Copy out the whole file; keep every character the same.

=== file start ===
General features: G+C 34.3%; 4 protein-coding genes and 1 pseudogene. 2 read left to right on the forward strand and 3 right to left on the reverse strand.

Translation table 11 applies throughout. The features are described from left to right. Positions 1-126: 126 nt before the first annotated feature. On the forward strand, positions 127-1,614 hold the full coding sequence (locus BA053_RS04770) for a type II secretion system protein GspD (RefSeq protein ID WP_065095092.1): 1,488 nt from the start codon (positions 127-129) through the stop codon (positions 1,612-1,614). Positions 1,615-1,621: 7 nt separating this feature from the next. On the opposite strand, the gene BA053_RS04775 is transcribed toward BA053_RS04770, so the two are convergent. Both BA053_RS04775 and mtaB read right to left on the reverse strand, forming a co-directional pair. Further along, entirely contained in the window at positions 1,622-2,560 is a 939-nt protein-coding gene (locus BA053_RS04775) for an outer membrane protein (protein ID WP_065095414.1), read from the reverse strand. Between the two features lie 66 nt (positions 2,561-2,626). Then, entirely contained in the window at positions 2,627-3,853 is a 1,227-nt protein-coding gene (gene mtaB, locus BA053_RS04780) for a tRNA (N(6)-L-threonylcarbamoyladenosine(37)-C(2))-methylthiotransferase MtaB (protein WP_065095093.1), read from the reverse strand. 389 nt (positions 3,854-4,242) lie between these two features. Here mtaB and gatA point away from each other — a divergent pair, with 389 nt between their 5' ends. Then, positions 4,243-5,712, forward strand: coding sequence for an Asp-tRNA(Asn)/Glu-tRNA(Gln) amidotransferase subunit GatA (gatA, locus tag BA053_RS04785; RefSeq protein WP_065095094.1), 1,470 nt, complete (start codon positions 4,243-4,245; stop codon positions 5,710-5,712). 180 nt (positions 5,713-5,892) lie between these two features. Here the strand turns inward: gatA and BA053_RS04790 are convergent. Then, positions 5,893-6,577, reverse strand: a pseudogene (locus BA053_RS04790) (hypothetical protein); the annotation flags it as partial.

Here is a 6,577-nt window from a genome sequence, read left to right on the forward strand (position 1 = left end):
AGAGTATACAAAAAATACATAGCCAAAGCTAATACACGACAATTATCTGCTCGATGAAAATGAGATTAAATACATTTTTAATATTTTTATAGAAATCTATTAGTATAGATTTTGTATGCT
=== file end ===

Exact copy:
General features: G+C 34.3%; 4 protein-coding genes and 1 pseudogene. 2 read left to right on the forward strand and 3 right to left on the reverse strand.

Translation table 11 applies throughout. The features are described from left to right. Positions 1-126: 126 nt before the first annotated feature. On the forward strand, positions 127-1,614 hold the full coding sequence (locus BA053_RS04770) for a type II secretion system protein GspD (RefSeq protein ID WP_065095092.1): 1,488 nt from the start codon (positions 127-129) through the stop codon (positions 1,612-1,614). Positions 1,615-1,621: 7 nt separating this feature from the next. On the opposite strand, the gene BA053_RS04775 is transcribed toward BA053_RS04770, so the two are convergent. Both BA053_RS04775 and mtaB read right to left on the reverse strand, forming a co-directional pair. Further along, entirely contained in the window at positions 1,622-2,560 is a 939-nt protein-coding gene (locus BA053_RS04775) for an outer membrane protein (protein ID WP_065095414.1), read from the reverse strand. Between the two features lie 66 nt (positions 2,561-2,626). Then, entirely contained in the window at positions 2,627-3,853 is a 1,227-nt protein-coding gene (gene mtaB, locus BA053_RS04780) for a tRNA (N(6)-L-threonylcarbamoyladenosine(37)-C(2))-methylthiotransferase MtaB (protein WP_065095093.1), read from the reverse strand. 389 nt (positions 3,854-4,242) lie between these two features. Here mtaB and gatA point away from each other — a divergent pair, with 389 nt between their 5' ends. Then, positions 4,243-5,712, forward strand: coding sequence for an Asp-tRNA(Asn)/Glu-tRNA(Gln) amidotransferase subunit GatA (gatA, locus tag BA053_RS04785; RefSeq protein WP_065095094.1), 1,470 nt, complete (start codon positions 4,243-4,245; stop codon positions 5,710-5,712). 180 nt (positions 5,713-5,892) lie between these two features. Here the strand turns inward: gatA and BA053_RS04790 are convergent. Then, positions 5,893-6,577, reverse strand: a pseudogene (locus BA053_RS04790) (hypothetical protein); the annotation flags it as partial.

Here is a 6,577-nt window from a genome sequence, read left to right on the forward strand (position 1 = left end):
AGAGTATACAAAAAATACATAGCCAAAGCTAATACACGACAATTATCTGCTCGATGAAAATGAGATTAAATACATTTTTAATATTTTTATAGAAATCTATTAGTATAGATTTTGTATGCT